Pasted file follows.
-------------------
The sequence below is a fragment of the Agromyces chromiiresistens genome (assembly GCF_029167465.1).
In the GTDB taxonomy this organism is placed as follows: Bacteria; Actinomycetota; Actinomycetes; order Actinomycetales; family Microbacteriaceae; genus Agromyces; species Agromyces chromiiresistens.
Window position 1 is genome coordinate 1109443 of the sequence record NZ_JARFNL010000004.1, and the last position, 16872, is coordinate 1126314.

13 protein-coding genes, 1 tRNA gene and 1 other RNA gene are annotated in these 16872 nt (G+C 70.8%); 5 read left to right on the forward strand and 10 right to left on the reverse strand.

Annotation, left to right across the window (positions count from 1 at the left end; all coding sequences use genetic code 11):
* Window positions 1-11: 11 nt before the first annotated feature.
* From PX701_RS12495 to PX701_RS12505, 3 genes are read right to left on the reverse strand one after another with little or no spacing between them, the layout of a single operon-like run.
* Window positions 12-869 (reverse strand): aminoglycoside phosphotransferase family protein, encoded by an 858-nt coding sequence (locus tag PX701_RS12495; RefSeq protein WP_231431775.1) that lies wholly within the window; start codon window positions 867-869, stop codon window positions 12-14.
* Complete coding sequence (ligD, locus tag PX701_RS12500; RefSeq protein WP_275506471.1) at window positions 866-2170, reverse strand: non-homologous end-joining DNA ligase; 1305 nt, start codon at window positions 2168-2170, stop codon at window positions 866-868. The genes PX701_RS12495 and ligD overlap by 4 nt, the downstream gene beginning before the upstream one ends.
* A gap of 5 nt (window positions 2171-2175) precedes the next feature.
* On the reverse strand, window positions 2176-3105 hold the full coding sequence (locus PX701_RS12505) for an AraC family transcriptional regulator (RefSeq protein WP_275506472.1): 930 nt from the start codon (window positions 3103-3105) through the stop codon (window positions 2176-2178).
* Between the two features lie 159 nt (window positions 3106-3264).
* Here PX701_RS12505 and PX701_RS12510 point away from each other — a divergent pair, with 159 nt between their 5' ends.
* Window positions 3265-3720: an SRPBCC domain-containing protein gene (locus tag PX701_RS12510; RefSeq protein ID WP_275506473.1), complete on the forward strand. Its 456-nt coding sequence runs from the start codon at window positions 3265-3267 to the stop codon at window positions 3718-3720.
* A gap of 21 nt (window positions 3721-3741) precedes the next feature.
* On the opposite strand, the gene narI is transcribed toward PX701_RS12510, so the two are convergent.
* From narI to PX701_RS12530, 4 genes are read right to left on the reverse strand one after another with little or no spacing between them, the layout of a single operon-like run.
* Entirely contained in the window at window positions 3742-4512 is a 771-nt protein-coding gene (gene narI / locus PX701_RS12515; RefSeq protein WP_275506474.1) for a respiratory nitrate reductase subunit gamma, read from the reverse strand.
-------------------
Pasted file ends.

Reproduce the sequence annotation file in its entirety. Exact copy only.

The sequence below is a fragment of the Agromyces chromiiresistens genome (assembly GCF_029167465.1).
In the GTDB taxonomy this organism is placed as follows: Bacteria; Actinomycetota; Actinomycetes; order Actinomycetales; family Microbacteriaceae; genus Agromyces; species Agromyces chromiiresistens.
Window position 1 is genome coordinate 1109443 of the sequence record NZ_JARFNL010000004.1, and the last position, 16872, is coordinate 1126314.

13 protein-coding genes, 1 tRNA gene and 1 other RNA gene are annotated in these 16872 nt (G+C 70.8%); 5 read left to right on the forward strand and 10 right to left on the reverse strand.

Annotation, left to right across the window (positions count from 1 at the left end; all coding sequences use genetic code 11):
* Window positions 1-11: 11 nt before the first annotated feature.
* From PX701_RS12495 to PX701_RS12505, 3 genes are read right to left on the reverse strand one after another with little or no spacing between them, the layout of a single operon-like run.
* Window positions 12-869 (reverse strand): aminoglycoside phosphotransferase family protein, encoded by an 858-nt coding sequence (locus tag PX701_RS12495; RefSeq protein WP_231431775.1) that lies wholly within the window; start codon window positions 867-869, stop codon window positions 12-14.
* Complete coding sequence (ligD, locus tag PX701_RS12500; RefSeq protein WP_275506471.1) at window positions 866-2170, reverse strand: non-homologous end-joining DNA ligase; 1305 nt, start codon at window positions 2168-2170, stop codon at window positions 866-868. The genes PX701_RS12495 and ligD overlap by 4 nt, the downstream gene beginning before the upstream one ends.
* A gap of 5 nt (window positions 2171-2175) precedes the next feature.
* On the reverse strand, window positions 2176-3105 hold the full coding sequence (locus PX701_RS12505) for an AraC family transcriptional regulator (RefSeq protein WP_275506472.1): 930 nt from the start codon (window positions 3103-3105) through the stop codon (window positions 2176-2178).
* Between the two features lie 159 nt (window positions 3106-3264).
* Here PX701_RS12505 and PX701_RS12510 point away from each other — a divergent pair, with 159 nt between their 5' ends.
* Window positions 3265-3720: an SRPBCC domain-containing protein gene (locus tag PX701_RS12510; RefSeq protein ID WP_275506473.1), complete on the forward strand. Its 456-nt coding sequence runs from the start codon at window positions 3265-3267 to the stop codon at window positions 3718-3720.
* A gap of 21 nt (window positions 3721-3741) precedes the next feature.
* On the opposite strand, the gene narI is transcribed toward PX701_RS12510, so the two are convergent.
* From narI to PX701_RS12530, 4 genes are read right to left on the reverse strand one after another with little or no spacing between them, the layout of a single operon-like run.
* Entirely contained in the window at window positions 3742-4512 is a 771-nt protein-coding gene (gene narI / locus PX701_RS12515; RefSeq protein WP_275506474.1) for a respiratory nitrate reductase subunit gamma, read from the reverse strand.